Findings on chest high-resolution computed tomography. A high-resolution computed tomography scan of the chest showing a no abnormal shadow prior to admission and b a consolidation along the bronchovascular bundle in both lower lung lobes upon admission

A year before the admission described in the present report, the patient was prescribed brotizolam, tramadol, loxoprofen, and famotidine to treat insomnia, chronic gastritis, and carcinomatous pain. Upon admission, we treated her with the antibiotic cefepime for 5 days, as well as with carbocysteine and dextromethorphan hydrobromide hydrate for sputum and cough. However, her respiratory symptoms and radiological findings were not improved by this treatment. Five days after her admission, we performed a bronchoalveolar lavage (BAL) in the right B4 bronchus. The total cell count, lymphocyte, neutrophil, eosinophil, and macrophage percentages, and CD4/CD8 ratio values in the BAL fluid (BALF) were 10.8 × 105 cells/mL (normal range: 0.7–2.0 × 105 cells/mL), 13, 2, 0, 85%, and 0.63 (normal range: 1.5–3.2), respectively. The polymerase chain reaction (PCR) assay of the BALF for Pneumocystis jirovecii was negative.

Based on these findings, including the clinical course and chest HRCT, we concluded that the patient had developed IP, specifically organized pneumonia (OP), and we therefore initiated treatment with prednisolone (1 mg/kg/day), gradually decreasing the dosage every 2 weeks. The patient’s respiratory condition and chest radiograph findings (Fig. 1c) had improved after 2 weeks of prednisolone treatment.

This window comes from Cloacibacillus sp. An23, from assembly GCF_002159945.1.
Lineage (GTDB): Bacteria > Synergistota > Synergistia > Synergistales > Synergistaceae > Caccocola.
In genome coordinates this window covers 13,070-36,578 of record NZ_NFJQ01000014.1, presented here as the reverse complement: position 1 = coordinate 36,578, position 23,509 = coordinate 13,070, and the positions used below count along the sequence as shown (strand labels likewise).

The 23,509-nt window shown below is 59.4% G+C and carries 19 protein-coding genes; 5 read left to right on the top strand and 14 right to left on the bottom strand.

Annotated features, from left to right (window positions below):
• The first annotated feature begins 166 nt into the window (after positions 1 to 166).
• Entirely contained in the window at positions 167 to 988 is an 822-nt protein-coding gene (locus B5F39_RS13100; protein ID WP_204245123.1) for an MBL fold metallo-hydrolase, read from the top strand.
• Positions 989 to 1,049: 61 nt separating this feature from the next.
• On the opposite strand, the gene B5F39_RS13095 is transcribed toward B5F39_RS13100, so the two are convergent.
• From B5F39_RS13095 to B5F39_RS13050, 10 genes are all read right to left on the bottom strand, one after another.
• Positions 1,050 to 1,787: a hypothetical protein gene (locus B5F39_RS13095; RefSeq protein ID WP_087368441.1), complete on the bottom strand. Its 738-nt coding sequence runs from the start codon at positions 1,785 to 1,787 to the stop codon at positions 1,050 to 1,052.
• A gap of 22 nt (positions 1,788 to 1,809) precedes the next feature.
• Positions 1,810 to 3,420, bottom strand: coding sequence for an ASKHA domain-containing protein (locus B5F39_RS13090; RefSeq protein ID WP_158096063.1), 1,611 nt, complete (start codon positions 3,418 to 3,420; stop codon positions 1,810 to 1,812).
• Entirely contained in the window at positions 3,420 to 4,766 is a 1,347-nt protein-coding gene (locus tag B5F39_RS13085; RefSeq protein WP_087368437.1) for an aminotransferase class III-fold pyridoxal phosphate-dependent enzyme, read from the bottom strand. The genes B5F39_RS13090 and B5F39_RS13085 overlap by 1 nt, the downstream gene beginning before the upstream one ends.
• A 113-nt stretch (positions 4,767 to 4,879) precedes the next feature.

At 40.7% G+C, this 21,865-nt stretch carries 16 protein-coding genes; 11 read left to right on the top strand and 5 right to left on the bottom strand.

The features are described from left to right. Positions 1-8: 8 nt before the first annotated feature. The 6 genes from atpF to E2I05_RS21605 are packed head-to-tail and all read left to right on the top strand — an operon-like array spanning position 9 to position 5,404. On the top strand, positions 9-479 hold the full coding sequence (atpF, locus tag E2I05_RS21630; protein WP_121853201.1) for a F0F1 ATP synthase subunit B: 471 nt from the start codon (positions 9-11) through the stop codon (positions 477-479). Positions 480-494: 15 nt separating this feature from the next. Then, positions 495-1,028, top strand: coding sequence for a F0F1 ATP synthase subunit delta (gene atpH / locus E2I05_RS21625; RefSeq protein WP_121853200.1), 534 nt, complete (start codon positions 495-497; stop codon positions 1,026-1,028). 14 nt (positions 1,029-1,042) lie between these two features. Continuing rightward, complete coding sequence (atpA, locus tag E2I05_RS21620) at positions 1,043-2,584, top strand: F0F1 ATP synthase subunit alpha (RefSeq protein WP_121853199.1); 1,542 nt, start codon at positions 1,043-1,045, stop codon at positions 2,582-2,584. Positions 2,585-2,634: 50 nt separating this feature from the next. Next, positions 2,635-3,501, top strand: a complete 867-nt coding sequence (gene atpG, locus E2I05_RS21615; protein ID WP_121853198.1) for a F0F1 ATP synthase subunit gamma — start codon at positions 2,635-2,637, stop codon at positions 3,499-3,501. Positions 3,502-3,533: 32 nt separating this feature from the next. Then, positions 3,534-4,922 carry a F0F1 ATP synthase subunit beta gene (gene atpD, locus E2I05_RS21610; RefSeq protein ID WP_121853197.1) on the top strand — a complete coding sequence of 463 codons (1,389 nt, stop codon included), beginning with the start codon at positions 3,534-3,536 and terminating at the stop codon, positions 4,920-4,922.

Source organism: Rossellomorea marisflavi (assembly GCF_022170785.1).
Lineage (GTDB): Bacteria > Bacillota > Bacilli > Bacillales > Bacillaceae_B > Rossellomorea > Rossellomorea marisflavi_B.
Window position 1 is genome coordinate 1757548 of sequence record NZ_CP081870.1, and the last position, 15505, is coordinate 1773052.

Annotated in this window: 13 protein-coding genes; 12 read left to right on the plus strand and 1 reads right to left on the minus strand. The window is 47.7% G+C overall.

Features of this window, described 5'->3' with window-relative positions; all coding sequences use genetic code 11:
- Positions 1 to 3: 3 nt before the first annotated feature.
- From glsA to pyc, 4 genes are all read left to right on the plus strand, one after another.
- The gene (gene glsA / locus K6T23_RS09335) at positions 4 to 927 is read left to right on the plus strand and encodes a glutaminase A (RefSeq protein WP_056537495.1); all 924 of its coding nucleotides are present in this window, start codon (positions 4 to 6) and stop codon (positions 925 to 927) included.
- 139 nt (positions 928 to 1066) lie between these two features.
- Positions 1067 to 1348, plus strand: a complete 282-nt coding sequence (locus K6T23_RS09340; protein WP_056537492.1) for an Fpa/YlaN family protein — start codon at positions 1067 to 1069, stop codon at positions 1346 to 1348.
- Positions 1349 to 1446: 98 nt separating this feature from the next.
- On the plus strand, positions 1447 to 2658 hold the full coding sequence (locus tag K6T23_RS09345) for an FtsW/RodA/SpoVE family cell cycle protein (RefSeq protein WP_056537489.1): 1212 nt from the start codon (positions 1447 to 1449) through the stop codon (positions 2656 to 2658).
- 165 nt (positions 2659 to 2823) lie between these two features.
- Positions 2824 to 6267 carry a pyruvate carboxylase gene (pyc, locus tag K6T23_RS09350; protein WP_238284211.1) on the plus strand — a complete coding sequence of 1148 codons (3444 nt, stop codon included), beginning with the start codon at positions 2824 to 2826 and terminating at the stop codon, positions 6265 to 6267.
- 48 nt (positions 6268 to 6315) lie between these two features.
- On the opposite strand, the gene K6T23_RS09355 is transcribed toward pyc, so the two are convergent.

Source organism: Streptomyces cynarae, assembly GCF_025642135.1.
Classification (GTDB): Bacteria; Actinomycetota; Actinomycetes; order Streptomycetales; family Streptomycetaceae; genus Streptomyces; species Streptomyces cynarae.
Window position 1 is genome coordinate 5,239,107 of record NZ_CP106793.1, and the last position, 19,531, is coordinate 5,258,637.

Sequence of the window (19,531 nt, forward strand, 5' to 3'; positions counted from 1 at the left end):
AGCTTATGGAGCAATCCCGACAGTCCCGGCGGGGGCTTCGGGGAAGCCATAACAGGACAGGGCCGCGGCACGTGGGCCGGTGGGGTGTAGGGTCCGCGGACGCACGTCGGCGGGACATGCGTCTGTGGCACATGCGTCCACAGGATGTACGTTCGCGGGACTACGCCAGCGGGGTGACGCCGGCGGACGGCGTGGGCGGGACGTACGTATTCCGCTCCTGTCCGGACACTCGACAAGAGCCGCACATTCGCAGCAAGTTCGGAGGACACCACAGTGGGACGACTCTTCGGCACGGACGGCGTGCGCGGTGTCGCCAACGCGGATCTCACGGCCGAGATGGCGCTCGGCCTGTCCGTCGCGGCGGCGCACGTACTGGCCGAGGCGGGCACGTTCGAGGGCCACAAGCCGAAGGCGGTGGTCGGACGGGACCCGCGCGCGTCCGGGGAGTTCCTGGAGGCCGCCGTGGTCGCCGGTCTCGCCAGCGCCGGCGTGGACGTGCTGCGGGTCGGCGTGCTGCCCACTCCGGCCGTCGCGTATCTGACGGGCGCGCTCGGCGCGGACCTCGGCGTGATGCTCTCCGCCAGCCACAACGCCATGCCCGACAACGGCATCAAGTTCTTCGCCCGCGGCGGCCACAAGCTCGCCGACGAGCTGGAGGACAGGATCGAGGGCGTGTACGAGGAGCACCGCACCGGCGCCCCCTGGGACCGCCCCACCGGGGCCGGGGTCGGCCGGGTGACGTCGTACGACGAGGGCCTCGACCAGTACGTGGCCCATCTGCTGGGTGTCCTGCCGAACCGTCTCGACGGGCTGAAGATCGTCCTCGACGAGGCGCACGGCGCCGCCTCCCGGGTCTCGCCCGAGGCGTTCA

Discussion

Eribulin is known as a microtubule polymerization-inhibiting compound (MPIC) [3]. Such compounds are often used to treat patients with advanced BC and non-small cell lung cancer (NSCLC). More specifically, eribulin is classified as a non-taxane MPIC and is similar to vinorelbine (VNR). When choosing an MPIC to treat patients with advanced NSCLC, it may be advisable to use paclitaxel (PTX) in patients with IP, as the drug’s associated incidence of acute IP exacerbation is below 1%, as shown by a prospective trial in Japan [4]. In contrast, the incidence of IP acute exacerbation is 15.8% in patients receiving VNR plus cisplatin treatment as a first-line therapy [5]. The incidence of IP is 4.6% in patients with advanced NSCLC treated with DTX [6]. Even though BC differs from NSCLC, it may be that MPICs are associated with IP development in patients with any cancer.

We evaluated the chest HRCT pattern and BALF to determine the IP pattern. The chest HRCT findings had the characteristics of OP. In the BALF, the total cell count was elevated and the lymphocyte count was slightly elevated. We considered performing a transbronchial lung biopsy to classify the IP pattern; however, we could not do so after the BAL, because the patient’s respiratory condition had worsened.